FACE-OFF: The Klang parliamentary seat may witness an intense fight between a party strongman and an economist in the coming general election, write Chandra Devi Renganayar and Tan Choe Choe
ONE of the parliamentary seats that is expected to see an intense fight in the coming general election is Klang, a place which came under the spotlight following the RM12.5 billion Port Klang Free Zone scandal that shocked the nation when it was exposed in 2007.
Incumbent Pakatan Rakyat member of parliament Charles Santiago, who is vice-chairman of Selangor DAP and an economist who was elected into office for the first time during the political tsunami of 2008, said he was confident of retaining his seat.
"Yes, even (Datuk Seri Dr) Chua Soi Lek can come (and challenge me) if he wants."
But for now, the man that is strongly speculated to take on Santiago is not Dr Chua, but MCA's Pandamaran strongman, Datuk Dr Teh Kim Poo.
Dr Teh, who is also Port Klang Authority chairman, was equally confident that he would be able to win in Klang and that he would be the man who would bring Santiago down.
"I'm a local man, born and bred in Klang. My family still lives here.
"I understand the problems faced by the people here and since 2008, I have been working to improve the lives of the people in this constituency."
Dr Teh, who contested and lost the Pandamaran state seat, believed that while others were too absorbed in the outcome of the 2008 general election, he chose to look forward.
"What took place in 2008 could have happened to anyone representing Barisan Nasional-MCA.
"It was a political tsunami. The fact is, I still have the support of a large number of voters in that area," he said in an interview.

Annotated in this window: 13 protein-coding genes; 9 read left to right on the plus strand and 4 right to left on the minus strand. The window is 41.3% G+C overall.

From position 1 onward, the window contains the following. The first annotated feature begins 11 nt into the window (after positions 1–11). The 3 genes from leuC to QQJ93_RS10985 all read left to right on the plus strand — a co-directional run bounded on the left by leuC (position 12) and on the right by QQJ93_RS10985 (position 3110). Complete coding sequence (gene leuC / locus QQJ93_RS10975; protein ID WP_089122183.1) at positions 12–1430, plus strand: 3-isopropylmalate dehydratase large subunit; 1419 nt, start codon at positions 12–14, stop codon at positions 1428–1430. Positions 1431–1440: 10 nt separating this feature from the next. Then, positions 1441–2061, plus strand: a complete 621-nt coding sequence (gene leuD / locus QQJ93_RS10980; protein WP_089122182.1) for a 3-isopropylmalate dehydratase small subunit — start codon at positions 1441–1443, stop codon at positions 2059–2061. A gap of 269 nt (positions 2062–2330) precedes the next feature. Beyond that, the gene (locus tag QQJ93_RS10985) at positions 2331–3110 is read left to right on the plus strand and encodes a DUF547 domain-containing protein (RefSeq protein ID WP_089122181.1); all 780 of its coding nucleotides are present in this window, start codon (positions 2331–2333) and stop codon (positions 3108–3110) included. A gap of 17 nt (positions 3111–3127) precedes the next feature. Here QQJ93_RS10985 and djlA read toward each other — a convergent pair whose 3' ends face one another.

Dr Teh has been laying the groundwork to capture Klang from very early on, doing his "election rounds" of talking and listening to the people on the street, wet markets, housing estates and villages.
"No one else does this. Not even the incumbent.
"From what I hear, the people don't see him on the ground and there has been a lot of complaints about him.
"They say he is not a hands-on person. He is not a local man and he is not in tune with what Klang folk want."
Dr Teh said there was growing support for MCA and BN in the area now, which he claimed was a direct outcome of his personal effort to win over the people.
"You can say that the people in Klang know me better than they know the party," he said.
"I'm the only one going down on the ground to address their problems. I am welcomed wherever I go.
"The people of Klang are now realising that they made the wrong choice in voting Pakatan into power.
"They have been shortchanged and now, they want us back. Promises made were not kept."
Dr Teh said Klang folk were unhappy over the area's "poor infrastructure development, clogged drains, flooding, bad road conditions, increase in various fees and escalating property prices".
Santiago, however, said MCA can choose to put anyone they want to stand against him.
"As far as I'm concerned, it's not Teh that matters to me, but the rules on which I'm fighting on and the electoral roll."
Political analyst Dr Mohd Azizuddin Mohd Sani, dean of school of international studies at Universiti Utara Malaysia's college of law, government and international studies, said it was national issues, and not local issues, that would be the deciding factor.
Azizuddin said Teh's winning chances hinged on the performance of Pakatan at national level, and felt that his personal track record alone would not help him clinch the seat.
"Klang voters are keen to debate and discuss national issues, which they observe closely.
"The issues that can influence them are those on good governance, economic opportunities, crime rate, education, and human rights, not to mention the PKFZ issue, which will also have an impact, especially since court proceedings are now ongoing," he added.
But Azizuddin conceded that some local issues, such as that on water and squatters, would still be relevant, adding that it was not impossible for BN to recapture Klang.
He brought up an interesting question -- would a former MCA powerhouse who hopped over to Parti Keadilan Rakyat, Datin Paduka Dr Tan Yee Kew, the incumbent of the seat in the 2008 general election, want to contest in Klang?
"She was a popular candidate but dropped by MCA in the last election.
"She is still active and might be a good candidate for Pakatan.
"A battle between Tan and Teh can also be very interesting, considering their long bristly history in MCA."
If Tan was indeed interested, this might pose some candidature problems within the opposition coalition which could be exploited by the BN camp, Azizuddin said.
However, Santiago brushed the speculation aside.
"There is no such issue."